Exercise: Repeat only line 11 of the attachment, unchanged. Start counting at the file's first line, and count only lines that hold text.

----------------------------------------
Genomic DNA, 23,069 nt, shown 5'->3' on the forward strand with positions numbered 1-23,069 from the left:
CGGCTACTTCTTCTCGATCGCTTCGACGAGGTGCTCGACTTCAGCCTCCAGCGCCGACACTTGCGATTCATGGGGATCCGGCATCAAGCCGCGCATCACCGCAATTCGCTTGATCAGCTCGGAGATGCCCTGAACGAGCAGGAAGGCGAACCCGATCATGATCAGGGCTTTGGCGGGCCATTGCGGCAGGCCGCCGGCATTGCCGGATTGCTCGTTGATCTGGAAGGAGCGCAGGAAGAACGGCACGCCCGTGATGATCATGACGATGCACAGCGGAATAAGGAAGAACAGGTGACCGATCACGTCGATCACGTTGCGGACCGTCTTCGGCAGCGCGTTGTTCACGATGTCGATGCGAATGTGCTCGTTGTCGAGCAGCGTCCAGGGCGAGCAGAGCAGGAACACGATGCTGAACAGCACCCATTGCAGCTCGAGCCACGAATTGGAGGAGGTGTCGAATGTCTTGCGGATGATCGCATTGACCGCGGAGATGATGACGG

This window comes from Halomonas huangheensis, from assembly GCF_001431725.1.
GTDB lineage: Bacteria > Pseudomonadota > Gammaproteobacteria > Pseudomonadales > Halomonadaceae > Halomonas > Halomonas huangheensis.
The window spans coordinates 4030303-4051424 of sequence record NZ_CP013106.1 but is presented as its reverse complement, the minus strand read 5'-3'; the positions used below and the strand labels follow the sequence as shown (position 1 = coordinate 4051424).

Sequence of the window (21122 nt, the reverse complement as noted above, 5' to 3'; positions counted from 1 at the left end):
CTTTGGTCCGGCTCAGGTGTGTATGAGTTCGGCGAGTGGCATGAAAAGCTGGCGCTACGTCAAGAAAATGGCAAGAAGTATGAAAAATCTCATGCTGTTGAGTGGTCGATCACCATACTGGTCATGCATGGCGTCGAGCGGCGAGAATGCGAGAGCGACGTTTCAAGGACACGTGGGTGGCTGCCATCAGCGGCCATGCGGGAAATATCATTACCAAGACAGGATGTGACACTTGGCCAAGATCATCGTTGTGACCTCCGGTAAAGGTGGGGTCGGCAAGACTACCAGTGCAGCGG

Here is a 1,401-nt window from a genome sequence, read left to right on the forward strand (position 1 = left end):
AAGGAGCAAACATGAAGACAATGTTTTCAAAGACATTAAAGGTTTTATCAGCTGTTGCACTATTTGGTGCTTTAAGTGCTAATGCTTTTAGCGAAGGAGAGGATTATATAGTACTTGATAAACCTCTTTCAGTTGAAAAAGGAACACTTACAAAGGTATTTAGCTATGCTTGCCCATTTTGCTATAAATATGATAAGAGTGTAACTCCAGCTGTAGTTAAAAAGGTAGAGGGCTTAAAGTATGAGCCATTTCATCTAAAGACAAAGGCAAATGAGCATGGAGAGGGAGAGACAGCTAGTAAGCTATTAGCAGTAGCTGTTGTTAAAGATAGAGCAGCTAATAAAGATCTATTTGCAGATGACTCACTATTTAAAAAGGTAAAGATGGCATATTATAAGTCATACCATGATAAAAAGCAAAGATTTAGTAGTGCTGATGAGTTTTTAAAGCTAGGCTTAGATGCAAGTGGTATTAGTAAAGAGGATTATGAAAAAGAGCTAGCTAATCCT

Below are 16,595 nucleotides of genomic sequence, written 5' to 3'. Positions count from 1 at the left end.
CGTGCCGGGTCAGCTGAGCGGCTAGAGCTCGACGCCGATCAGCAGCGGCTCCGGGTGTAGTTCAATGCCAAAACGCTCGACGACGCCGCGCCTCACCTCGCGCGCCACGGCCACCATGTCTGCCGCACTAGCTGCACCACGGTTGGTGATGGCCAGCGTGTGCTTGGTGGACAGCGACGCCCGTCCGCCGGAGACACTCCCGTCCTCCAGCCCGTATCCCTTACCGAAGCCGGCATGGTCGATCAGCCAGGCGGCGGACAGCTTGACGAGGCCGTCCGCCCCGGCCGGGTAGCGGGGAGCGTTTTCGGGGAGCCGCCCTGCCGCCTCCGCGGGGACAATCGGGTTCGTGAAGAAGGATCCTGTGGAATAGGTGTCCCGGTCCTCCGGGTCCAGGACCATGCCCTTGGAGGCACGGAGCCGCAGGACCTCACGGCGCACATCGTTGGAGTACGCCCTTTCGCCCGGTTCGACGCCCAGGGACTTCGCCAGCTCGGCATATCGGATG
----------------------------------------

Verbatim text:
CGTGCCGGGTCAGCTGAGCGGCTAGAGCTCGACGCCGATCAGCAGCGGCTCCGGGTGTAGTTCAATGCCAAAACGCTCGACGACGCCGCGCCTCACCTCGCGCGCCACGGCCACCATGTCTGCCGCACTAGCTGCACCACGGTTGGTGATGGCCAGCGTGTGCTTGGTGGACAGCGACGCCCGTCCGCCGGAGACACTCCCGTCCTCCAGCCCGTATCCCTTACCGAAGCCGGCATGGTCGATCAGCCAGGCGGCGGACAGCTTGACGAGGCCGTCCGCCCCGGCCGGGTAGCGGGGAGCGTTTTCGGGGAGCCGCCCTGCCGCCTCCGCGGGGACAATCGGGTTCGTGAAGAAGGATCCTGTGGAATAGGTGTCCCGGTCCTCCGGGTCCAGGACCATGCCCTTGGAGGCACGGAGCCGCAGGACCTCACGGCGCACATCGTTGGAGTACGCCCTTTCGCCCGGTTCGACGCCCAGGGACTTCGCCAGCTCGGCATATCGGATG